My jaw is clenched, my hands are clenched, every muscle in my body feels tight, and my mind is in overdrive. Is there a saber-tooth tiger in the room? Not under the bed, behind the curtains, or anywhere else in the room. The truth is, I am safe, at home, in my room. What is happening? I am experiencing a stress response to events that occurred earlier in the day. That stress response that should have ended hours ago!
Stress can be useful in hazardous situations, but prolonged stress can contribute to health concerns. Everyone is different, but stress may
- Increase heart rate, and breathing, to pump blood faster and provide more oxygen which may result in high blood pressure and chest pains
- Stop digestion, to divert blood to large muscles, affecting appetite and elimination
- Release extra sugar and insulin into the blood stream, to increase energy, possibly resulting in low blood sugar later
- Send stress messages to muscles, to prepare them to fly or fight which can result in fatigue and muscle stiffness
Stress may lead to a need for professional medical or mental health assistance. Call your doctor(s) for help when you need it.
The saber-tooth tiger references a premise about the human stress response. The fight or flight syndrome was described by Walter B. Cannon at Harvard Medical School back in the 1920’s. The fight or flight syndrome presumed that during the Ice Age, humans developed a finely tuned physiological set meant to save their lives under threat. What threats existed back then? Large predators with 12” teeth! In today’s culture, stress seems to be around every corner, and so many humans permanently live in a stress response. But our bodies were meant to be stressed only briefly for life saving, then return to the life promoting relaxation response.
According to University of Texas at Austin, Counselling and Mental Health Center, “Even though the fight or flight response is automatic, it isn’t always accurate. In fact most of the time when the fight or flight response is triggered it is a false alarm – there is no threat to survival. The part of the brain the initiates the automatic part of the fight or flight response, the amygdala, can’t distinguish between a real threat and a perceived threat.”
What I suggest is a form of mindfulness. Notice when you are experiencing a stress response. Early signs of stress, according to the American Psychological Association, can include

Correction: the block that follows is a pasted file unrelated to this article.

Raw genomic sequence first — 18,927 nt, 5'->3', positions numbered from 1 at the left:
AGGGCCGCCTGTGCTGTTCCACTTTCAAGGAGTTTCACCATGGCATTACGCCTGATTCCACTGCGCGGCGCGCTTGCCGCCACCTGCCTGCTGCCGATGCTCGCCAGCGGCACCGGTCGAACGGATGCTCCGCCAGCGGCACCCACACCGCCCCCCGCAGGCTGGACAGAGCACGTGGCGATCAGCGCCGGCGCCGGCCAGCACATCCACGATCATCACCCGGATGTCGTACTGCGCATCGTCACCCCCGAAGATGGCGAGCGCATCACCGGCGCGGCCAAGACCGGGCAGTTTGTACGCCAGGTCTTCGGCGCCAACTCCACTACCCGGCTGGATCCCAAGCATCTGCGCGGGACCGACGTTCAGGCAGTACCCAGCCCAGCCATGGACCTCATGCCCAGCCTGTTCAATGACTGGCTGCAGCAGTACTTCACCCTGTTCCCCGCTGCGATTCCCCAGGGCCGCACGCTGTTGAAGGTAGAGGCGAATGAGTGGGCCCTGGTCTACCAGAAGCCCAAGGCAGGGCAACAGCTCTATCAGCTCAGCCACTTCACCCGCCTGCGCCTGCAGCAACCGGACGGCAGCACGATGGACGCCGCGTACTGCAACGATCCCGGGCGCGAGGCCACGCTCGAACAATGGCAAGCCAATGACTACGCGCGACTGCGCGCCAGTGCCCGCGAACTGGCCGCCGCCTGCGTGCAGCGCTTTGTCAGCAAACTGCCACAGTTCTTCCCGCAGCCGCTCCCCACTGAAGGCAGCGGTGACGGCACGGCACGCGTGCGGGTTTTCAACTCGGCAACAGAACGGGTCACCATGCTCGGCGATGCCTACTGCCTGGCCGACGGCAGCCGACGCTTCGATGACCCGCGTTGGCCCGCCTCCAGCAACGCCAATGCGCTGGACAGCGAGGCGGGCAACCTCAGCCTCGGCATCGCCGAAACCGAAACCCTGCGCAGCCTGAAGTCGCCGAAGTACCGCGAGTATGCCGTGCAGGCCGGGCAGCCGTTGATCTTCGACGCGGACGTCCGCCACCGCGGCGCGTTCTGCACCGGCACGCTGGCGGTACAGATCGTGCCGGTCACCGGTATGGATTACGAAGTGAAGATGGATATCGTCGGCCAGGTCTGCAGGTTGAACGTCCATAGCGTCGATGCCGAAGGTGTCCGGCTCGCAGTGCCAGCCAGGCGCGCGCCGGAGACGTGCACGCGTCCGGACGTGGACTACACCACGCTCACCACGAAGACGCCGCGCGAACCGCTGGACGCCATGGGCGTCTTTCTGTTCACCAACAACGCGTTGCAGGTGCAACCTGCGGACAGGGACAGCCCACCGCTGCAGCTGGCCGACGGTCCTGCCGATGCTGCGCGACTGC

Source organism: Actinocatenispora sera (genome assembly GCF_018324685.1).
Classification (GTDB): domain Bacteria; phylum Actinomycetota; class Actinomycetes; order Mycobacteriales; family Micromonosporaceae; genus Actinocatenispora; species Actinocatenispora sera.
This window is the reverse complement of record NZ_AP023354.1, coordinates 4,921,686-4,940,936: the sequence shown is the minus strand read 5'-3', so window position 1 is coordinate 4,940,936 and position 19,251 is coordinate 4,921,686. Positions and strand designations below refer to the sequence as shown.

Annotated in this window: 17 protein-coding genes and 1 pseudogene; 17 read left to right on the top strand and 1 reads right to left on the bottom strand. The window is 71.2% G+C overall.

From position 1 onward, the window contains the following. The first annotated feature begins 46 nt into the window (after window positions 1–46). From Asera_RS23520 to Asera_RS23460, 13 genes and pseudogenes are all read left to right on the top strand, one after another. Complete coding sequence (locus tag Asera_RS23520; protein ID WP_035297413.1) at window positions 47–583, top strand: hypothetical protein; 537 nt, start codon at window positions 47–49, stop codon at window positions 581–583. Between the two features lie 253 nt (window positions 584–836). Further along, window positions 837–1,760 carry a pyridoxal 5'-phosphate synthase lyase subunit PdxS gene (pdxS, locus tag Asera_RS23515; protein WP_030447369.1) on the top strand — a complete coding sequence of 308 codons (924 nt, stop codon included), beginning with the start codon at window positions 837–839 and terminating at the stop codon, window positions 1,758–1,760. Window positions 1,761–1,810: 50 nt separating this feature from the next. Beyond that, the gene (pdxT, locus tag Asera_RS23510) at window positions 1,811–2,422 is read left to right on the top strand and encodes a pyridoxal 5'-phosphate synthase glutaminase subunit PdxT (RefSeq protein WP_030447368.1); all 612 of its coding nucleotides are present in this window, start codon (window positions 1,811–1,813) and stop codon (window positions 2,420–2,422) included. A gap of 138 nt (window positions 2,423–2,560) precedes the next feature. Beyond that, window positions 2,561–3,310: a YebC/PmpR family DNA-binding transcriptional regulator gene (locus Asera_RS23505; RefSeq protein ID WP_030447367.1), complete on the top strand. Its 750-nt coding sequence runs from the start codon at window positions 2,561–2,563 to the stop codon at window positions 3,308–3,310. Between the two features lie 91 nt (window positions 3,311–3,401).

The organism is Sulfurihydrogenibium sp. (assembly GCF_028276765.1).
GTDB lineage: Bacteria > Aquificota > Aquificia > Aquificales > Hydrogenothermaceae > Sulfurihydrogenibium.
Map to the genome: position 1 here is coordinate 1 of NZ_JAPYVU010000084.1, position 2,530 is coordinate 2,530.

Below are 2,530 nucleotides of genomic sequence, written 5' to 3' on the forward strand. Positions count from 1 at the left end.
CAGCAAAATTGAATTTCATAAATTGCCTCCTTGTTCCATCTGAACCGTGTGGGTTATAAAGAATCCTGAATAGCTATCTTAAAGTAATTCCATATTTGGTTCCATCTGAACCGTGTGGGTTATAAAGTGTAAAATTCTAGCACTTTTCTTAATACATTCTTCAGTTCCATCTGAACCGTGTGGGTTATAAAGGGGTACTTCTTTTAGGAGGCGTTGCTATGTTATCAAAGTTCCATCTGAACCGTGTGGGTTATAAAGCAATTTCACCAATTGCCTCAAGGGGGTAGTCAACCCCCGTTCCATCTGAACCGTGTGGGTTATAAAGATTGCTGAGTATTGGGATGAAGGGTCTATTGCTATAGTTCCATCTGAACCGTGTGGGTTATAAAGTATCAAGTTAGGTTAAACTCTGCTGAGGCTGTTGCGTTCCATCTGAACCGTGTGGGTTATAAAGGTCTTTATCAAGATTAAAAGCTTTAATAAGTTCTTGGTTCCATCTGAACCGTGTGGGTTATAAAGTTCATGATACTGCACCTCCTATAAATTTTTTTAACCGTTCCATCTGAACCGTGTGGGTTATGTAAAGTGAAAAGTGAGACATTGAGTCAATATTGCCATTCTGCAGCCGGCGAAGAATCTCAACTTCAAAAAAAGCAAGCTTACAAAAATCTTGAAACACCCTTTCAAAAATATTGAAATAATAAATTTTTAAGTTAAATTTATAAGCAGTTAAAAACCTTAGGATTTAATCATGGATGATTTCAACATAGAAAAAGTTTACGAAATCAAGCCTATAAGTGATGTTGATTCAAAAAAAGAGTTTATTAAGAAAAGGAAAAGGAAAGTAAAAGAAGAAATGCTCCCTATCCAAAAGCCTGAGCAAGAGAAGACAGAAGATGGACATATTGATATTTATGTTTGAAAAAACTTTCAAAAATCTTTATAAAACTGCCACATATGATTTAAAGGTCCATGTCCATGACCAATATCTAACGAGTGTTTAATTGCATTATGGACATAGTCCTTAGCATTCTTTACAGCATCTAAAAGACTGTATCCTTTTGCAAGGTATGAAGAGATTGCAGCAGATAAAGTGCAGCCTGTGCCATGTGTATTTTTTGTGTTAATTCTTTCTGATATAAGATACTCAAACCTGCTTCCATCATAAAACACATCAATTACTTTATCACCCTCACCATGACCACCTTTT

- Headaches, muscle tension, neck or back pain
- Upset stomach
- Dry mouth
- Chest pains, rapid heartbeat
- Difficulty falling or staying asleep
- Loss of appetite or overeating “comfort foods”
When you notice symptoms of the stress response consider if there is some form or another of a saber-tooth tiger threatening you. If there is, fight, run, or get help – quickly! If there isn’t, consider mindfully shifting into relaxation. Relaxation can enhance your health by
- Decreasing muscle tension
- Decreasing oxygen consumption
- Improving oxygen availability
- Decreasing metabolism: heart rate, respiratory rate, blood pressure
When I realized there was no saber tooth tiger in my room, and no other immediate cause for stress, it was time for relaxation strategies. My personal favorites include deep breathing, guided imagery, and the relaxation response. For a simple deep breathing exercise, try this.
- Exhale fully
- Inhale – sense or feel your abdomen rise.
- Now exhale again –
- And inhale slowly and deeply
- Then exhale slowly and completely.
- Repeat as often as you can.
For another relaxation strategy, try Herbert Benson’s Relaxation Response technique. In this video shared by the Massachusetts Department of Public Health, Herbert Benson himself guides you through the steps of the Relaxation Response.
Let me know what works for you. And on the worst of days, remember that actual saber-tooth tigers became extinct at least 10,000 years ago. Phew! You can cross them off your lists of worries.